Note that P i [ t ] is the power of node i at time slot t, and during a time frame (i.e., T time slots), k = 0 l P i [ t ] · t k is total energy consumption, where t k is the time of one time slot. Therefore, the energy consumption constraint can be represented as follows:
k = 0 l P i [ t ] · t k = c h N h i k = 0 l R h i · x h i [ t ] t k + j N j i k = 0 l C i j · R i j · x i j [ t ] t k + k = 0 l C i B R i B · x i B [ t ] t k ,
where j N j i k = 0 l R i j · x i j k represent the amount of data that transmit node i transmits to receive node j within one time frame. The three elements on the right side are the sum of energy consumption of the node i reception data by intended transmit nodes, the energy consumption of the node i for transmitting data to the intended receive node j, and the base station B, respectively.
With determining a route in advance, since the amount of generated data is a constant at each sensor node and it transmits the data streams to the base station B straightly or forwards the data streams to the next node, the amount of data streams is a constant.
Thus, the sum of energy consumption of each node is only related to the amount of data transmission and reception. In other words, there is no need to care about the rate of transmission and reception.
This completes the proof. □
With Lemma 1, we unite all R i j to a constant R, then we have the energy consumption constraint as follows:
P i [ t ] = c h N h i R · x h i [ t ] + j N j i C i j · R · x i j [ t ] + C i B · R · x i B [ t ] .
with the transmit power of each node, we can calculate the S I N R i j [ t ] correctly and determine whether S I N R i j [ t ] meets the criterion threshold. If the data streams can be received and decoded at node j correctly (i.e., S I N R i j [ t ] β ), then we have x i j [ t ] = 1 . Similarly, if the data streams can be received and decoded at the sink B, then we have x i B [ t ] = 1 .
In order to reduce calculation and complexity, we now determine the upper boundary on the number of signals that can be decoded by the sink B or relay node j in a time slot. Denote B i as the upper boundary on the number of signals.
Lemma 2.
The number of successful decoded signals at node i is less than or equal to B i = min { 1 + l o g β + 1 P i m a x β N 0 , I i } , in a time slot t, where P i m a x is the strongest power of intended signal in the set of received superposed signal at node i.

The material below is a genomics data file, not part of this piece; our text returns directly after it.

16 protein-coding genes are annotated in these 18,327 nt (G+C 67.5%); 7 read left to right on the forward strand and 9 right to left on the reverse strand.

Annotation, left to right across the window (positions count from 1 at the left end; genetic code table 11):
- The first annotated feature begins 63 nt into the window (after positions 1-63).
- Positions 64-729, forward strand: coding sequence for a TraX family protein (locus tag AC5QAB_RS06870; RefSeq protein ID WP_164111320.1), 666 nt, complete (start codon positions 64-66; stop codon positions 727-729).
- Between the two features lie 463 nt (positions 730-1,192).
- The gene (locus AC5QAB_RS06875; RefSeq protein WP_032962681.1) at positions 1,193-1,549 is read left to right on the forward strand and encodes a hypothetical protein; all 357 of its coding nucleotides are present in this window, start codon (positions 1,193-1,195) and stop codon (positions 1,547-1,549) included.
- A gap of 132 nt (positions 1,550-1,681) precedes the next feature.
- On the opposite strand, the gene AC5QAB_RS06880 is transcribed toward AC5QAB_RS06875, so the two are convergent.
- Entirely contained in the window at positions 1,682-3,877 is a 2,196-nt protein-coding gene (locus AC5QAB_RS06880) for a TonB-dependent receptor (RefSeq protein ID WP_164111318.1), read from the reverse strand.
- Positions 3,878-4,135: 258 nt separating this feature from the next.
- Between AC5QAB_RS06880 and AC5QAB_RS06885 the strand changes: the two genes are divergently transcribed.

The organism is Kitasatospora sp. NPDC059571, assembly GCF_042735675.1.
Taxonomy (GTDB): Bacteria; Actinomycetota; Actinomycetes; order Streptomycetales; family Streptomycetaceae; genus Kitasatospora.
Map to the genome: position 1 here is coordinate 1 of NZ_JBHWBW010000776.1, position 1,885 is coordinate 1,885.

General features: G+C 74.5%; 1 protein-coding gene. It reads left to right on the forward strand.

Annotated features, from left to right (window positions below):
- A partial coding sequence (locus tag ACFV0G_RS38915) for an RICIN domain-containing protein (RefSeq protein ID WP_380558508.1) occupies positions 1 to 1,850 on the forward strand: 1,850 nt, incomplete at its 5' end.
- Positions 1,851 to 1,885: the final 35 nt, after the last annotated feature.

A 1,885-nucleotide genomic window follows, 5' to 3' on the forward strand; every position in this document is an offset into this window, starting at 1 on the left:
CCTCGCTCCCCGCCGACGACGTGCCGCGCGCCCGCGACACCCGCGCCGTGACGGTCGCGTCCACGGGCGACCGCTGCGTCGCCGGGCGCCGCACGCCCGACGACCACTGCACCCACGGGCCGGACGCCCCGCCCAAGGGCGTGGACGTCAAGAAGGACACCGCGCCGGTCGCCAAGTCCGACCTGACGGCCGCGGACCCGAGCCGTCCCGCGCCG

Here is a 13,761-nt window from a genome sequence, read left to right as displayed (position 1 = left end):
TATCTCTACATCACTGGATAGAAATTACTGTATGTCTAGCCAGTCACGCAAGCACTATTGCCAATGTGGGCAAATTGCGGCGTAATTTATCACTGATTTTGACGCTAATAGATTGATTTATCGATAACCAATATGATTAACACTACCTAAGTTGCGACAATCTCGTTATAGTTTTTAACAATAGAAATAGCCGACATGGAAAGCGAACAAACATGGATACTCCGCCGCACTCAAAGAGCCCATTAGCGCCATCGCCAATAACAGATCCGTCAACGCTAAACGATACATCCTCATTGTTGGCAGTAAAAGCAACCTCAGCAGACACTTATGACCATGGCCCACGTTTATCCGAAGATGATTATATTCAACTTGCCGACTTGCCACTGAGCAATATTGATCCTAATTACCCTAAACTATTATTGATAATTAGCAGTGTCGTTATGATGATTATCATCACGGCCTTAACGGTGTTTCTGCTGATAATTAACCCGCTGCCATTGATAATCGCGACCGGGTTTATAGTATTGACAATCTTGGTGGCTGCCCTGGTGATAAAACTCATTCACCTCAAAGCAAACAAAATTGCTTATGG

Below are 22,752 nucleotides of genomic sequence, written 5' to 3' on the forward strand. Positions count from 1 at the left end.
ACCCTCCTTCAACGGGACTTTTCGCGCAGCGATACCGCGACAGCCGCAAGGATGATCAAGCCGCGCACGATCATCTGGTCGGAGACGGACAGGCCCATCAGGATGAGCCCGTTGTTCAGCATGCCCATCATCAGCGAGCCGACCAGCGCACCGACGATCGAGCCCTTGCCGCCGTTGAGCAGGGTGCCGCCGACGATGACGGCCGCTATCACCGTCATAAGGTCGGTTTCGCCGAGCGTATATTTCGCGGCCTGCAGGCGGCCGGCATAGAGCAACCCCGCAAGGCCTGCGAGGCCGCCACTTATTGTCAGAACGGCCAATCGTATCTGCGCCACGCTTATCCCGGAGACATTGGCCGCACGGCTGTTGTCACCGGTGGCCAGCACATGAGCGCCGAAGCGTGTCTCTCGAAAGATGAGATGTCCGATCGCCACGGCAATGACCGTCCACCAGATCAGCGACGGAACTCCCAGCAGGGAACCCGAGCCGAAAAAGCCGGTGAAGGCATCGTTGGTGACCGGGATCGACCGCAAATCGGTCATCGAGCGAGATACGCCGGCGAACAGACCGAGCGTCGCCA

Proof. 
Without loss of generality, suppose that the power levels of the signals from the k transmit nodes received at node i are in a non-decreasing order as g 1 i p 1 i g 2 i p 2 i g k i p k i .
g 1 i p 1 i = β N 0 g 2 i p 2 i = β ( N 0 + g 1 i p 1 i ) = β 1 + β N 0 g 3 i p 3 i = β ( N 0 + g 2 i p 2 i + g 1 i p 1 i ) = β 1 + β 2 N 0 g k i p k i = β 1 + β ( k 1 ) N 0 ,
Then, we have k = 1 + l o g ( 1 + β ) g k i p k i / β N 0 . In addition, we can find that g k i p k i P i m a x . Since g k i p k i β 1 + β k 1 N 0 , we get the constraint of the number of successful decoded signals as follows,
k β 1 + β k 1 N 0 = B i ,
and define I i as a set of nodes within the interference range of node i, which has I i elements. Since the number of received superposed signal cannot exceed the number of adjacent nodes, B i = min{ I i , 1 + l o g β + 1 P i m a x β N 0 } is the upper boundary on the number of signals which can be decoded by receive node i.
This completes the proof. □
Based on Lemmas 1 and 2, we utilize the minimum hopping routing to obtain the minimal energy consumption at each node for transmission and reception. Furthermore, by Lemmas 1 and 2 and constraint (1)–(10), we can achieve an appropriate time scheduling scheme.

4. The Mathematical Model for Recharging Cycle

In this section, we first construct a rechargeable cycle model, then transform the formulation into get a near-optimal solution by change-of-variable technology. The entire rechargeable cycle τ is divided into three parts: the vacation time τ v a c , the rechargeable time τ i and the traversal time τ t s p .

4.1. Rechargeable Energy Cycle Construction

We have constructed constraints and lemmas to solve the issue of the dynamic power in the multi-hop WSNs scenario with SIC. In other words, the energy consumption model of each node is complete, and now we start to construct the energy supplement model.